I had just put the dish down the other evening, and a little head popped out. The cat ignores the raccoons completely, but the dog has a fit. I’m not sure if Blazer is saying “Hey! It’s good to see you!” or “What the devil  are you doing in MY back yard?” but we have decided to keep dog inside for the duration.

I settled into the rocker on the patio to see what would happen, and the raccoon came out to chow down. After he (she?) finished eating, it wandered over and sniffed at my toes, then moseyed back down into the drain. Yes, I know raccoons carry rabies, even if they don’t show signs. These two are not aggressive, don’t stagger or walk in circles, and I’ve lived in the country long enough to take precautions.  Other than going barefoot all the time…

Last night, I found one of the animals sitting on its haunches outside the kitchen door, calmly watching and waiting. Startled me, frankly. As soon as I started to open the door, the critter scuttled over to the edge of the patio and waited for me to put down the dish. As I approached he ran off a bit, but then followed me back towards the door, as if to see if there might be a better selection inside.

I stomped my foot – rather ineffectual when you are not wearing shoes – and told him to scoot, which he did. A while later I looked out and saw the pair of them, eating side by side from the dish.  Maggie and Jiggs, out to dinner. (Oh, how old does that reference make me?)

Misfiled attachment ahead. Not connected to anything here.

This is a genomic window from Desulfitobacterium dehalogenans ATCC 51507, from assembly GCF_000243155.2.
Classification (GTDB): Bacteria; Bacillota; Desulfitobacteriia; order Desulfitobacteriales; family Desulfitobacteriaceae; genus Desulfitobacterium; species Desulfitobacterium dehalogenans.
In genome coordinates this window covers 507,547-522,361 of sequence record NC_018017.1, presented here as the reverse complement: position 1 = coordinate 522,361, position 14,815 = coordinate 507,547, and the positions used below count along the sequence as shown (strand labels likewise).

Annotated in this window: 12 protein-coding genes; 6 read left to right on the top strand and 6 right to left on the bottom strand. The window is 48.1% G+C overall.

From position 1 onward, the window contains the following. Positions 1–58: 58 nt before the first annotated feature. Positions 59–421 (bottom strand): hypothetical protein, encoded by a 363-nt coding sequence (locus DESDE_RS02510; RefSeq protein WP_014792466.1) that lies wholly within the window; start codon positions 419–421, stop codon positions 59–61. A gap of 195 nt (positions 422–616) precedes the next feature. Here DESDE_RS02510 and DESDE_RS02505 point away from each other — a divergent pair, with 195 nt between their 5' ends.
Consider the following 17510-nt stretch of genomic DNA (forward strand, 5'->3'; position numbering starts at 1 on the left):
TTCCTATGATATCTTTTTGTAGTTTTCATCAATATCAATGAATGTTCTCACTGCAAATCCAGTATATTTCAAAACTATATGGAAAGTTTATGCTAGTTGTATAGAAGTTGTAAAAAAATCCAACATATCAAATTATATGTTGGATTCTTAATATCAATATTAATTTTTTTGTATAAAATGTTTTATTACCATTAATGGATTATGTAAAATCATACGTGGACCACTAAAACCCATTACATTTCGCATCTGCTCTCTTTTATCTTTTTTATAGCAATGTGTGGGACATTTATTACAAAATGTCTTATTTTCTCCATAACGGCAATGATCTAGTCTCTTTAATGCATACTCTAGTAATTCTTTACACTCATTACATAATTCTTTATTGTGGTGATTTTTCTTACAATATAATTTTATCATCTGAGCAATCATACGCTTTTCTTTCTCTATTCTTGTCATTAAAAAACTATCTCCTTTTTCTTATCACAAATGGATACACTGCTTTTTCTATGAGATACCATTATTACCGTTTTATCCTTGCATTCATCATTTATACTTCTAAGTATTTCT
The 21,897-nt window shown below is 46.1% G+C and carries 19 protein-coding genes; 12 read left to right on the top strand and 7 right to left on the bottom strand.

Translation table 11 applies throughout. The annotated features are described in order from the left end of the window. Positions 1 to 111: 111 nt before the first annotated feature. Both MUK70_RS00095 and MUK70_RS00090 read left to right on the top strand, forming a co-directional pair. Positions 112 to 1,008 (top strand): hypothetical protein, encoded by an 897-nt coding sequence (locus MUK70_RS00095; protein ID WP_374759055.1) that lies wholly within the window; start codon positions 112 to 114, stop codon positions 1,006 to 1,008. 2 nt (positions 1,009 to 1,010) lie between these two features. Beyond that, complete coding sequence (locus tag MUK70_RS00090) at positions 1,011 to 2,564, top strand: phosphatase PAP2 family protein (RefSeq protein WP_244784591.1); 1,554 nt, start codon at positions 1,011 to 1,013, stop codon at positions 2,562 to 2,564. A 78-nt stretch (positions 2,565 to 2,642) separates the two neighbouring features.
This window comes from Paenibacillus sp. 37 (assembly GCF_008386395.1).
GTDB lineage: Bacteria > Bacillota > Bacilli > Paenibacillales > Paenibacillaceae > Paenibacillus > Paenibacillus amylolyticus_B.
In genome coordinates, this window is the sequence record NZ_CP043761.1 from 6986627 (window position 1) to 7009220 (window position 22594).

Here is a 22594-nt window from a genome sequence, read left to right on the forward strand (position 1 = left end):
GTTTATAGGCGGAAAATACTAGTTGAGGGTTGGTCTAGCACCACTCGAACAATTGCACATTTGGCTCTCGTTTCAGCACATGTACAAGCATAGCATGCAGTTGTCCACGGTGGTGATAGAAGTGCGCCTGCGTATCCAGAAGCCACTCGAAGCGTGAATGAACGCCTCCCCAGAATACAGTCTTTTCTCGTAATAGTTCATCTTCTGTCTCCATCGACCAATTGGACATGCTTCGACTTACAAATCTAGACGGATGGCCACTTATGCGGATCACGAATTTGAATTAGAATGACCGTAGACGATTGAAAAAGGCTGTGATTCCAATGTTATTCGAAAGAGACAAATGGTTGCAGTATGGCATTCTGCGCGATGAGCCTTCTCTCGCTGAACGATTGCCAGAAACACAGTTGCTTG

Two Funerals and a Wedding

1 Jun

Last night, the Squire and I went to the service for the twin brother of a fellow from church. Larry was seventy-seven, and had been in ill-health for quite some time (as has his brother) so we were able to truly celebrate his life, and his release from the ills which had plagued him for so long.

Today was another matter entirely. Cody was nineteen, just graduated from school, was enlisting in the Marines, dating a lovely girl – and died very suddenly and unexpectedly. Absolutely every parent’s worst nightmare.

We’ve known Cody’s dad for many, many years. Randy and our middle daughter dated when she was a sophomore and junior in high school, and he worked for – and with – our eldest daughter’s husband. Randy and his son were very close. They did all the father-and-son things you hear about, and the two of them often went hunting and fishing with our son-in-law and grandson.

The funeral parlor was a mob scene. Quiet and respectful, but a mob scene, none the less. Every teen-ager in Harford County, Cody’s teachers, plus a smattering of Marines, and most of the folks from where Randy and Jeff work. The line stretched two abreast from the back door, past the casket, and back out the front door of the visitation room.  I’d estimate easily three hundred people. I was pleasantly surprised at the number of young people who knelt quietly at the bier, said a prayer, crossed themselves, and moved on. One of Cody’s cousins stood by, handing each person a fresh tissue as they stood up. A quiet gesture, but a helpful and compassionate one.

On a much happier note, our local grand-daughter announced she is getting married. We are absolutely delighted, as Steve is a real sweetheart.  We have a time-share, and are offering the kids a place where ever they wish for their honeymoon.